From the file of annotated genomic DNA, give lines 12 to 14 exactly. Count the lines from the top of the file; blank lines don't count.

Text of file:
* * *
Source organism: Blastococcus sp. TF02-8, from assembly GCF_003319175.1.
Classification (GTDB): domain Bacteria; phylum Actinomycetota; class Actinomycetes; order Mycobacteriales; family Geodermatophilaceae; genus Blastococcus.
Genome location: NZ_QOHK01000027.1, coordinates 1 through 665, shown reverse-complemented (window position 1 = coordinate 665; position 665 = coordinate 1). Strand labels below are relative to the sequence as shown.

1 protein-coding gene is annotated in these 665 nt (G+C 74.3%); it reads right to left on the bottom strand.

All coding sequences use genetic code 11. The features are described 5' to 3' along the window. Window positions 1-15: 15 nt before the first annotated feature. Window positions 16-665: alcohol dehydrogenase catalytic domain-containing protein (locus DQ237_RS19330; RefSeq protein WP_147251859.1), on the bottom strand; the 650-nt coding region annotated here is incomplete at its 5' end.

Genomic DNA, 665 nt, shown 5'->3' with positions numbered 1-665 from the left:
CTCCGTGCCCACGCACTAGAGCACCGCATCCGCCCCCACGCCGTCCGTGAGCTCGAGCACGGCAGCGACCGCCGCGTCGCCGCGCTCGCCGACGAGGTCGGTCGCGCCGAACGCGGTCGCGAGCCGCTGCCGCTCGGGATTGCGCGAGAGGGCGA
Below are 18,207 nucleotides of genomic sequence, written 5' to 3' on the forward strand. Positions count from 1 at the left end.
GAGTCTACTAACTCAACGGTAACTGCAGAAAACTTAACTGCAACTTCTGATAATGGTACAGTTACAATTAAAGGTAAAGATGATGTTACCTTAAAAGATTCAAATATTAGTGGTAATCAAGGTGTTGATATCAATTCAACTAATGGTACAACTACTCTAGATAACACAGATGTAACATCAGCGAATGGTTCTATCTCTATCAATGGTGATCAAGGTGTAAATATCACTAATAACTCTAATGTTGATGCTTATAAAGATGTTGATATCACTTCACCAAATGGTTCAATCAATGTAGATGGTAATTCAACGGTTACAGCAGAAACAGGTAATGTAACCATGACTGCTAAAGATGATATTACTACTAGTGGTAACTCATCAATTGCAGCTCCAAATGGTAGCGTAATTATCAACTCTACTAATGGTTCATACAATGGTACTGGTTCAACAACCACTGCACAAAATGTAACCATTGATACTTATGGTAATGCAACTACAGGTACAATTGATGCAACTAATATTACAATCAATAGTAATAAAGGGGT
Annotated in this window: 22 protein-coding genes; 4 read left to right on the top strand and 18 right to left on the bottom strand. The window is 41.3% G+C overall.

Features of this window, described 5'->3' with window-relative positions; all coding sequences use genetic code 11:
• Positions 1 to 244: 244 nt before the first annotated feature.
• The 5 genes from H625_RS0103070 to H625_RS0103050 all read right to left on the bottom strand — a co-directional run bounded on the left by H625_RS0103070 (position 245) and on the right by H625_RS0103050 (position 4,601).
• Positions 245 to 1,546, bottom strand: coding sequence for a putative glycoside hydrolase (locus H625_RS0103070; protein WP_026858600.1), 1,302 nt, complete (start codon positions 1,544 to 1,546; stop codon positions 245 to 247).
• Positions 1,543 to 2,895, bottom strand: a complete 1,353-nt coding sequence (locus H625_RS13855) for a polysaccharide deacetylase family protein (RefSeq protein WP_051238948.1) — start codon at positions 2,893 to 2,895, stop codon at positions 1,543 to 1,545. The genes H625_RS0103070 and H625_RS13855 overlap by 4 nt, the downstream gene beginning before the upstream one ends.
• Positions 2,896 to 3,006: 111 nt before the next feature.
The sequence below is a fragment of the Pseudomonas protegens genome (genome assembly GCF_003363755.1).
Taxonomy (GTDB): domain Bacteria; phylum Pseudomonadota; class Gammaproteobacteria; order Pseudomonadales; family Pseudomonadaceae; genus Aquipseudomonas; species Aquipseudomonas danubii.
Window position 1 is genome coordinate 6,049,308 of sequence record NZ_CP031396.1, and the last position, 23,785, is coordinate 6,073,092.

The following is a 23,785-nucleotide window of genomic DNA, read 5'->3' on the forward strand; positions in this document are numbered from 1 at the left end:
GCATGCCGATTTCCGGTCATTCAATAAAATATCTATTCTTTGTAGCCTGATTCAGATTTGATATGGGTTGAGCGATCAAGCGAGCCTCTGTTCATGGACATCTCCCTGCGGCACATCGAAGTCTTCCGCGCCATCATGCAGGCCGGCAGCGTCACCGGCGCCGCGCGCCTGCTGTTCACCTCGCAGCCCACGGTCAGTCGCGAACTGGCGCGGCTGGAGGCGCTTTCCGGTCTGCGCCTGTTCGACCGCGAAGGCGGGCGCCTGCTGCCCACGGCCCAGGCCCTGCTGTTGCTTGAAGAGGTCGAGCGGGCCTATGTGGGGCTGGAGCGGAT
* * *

• Positions 1 to 244: 244 nt before the first annotated feature.
• The 5 genes from H625_RS0103070 to H625_RS0103050 all read right to left on the bottom strand — a co-directional run bounded on the left by H625_RS0103070 (position 245) and on the right by H625_RS0103050 (position 4,601).
• Positions 245 to 1,546, bottom strand: coding sequence for a putative glycoside hydrolase (locus H625_RS0103070; protein WP_026858600.1), 1,302 nt, complete (start codon positions 1,544 to 1,546; stop codon positions 245 to 247).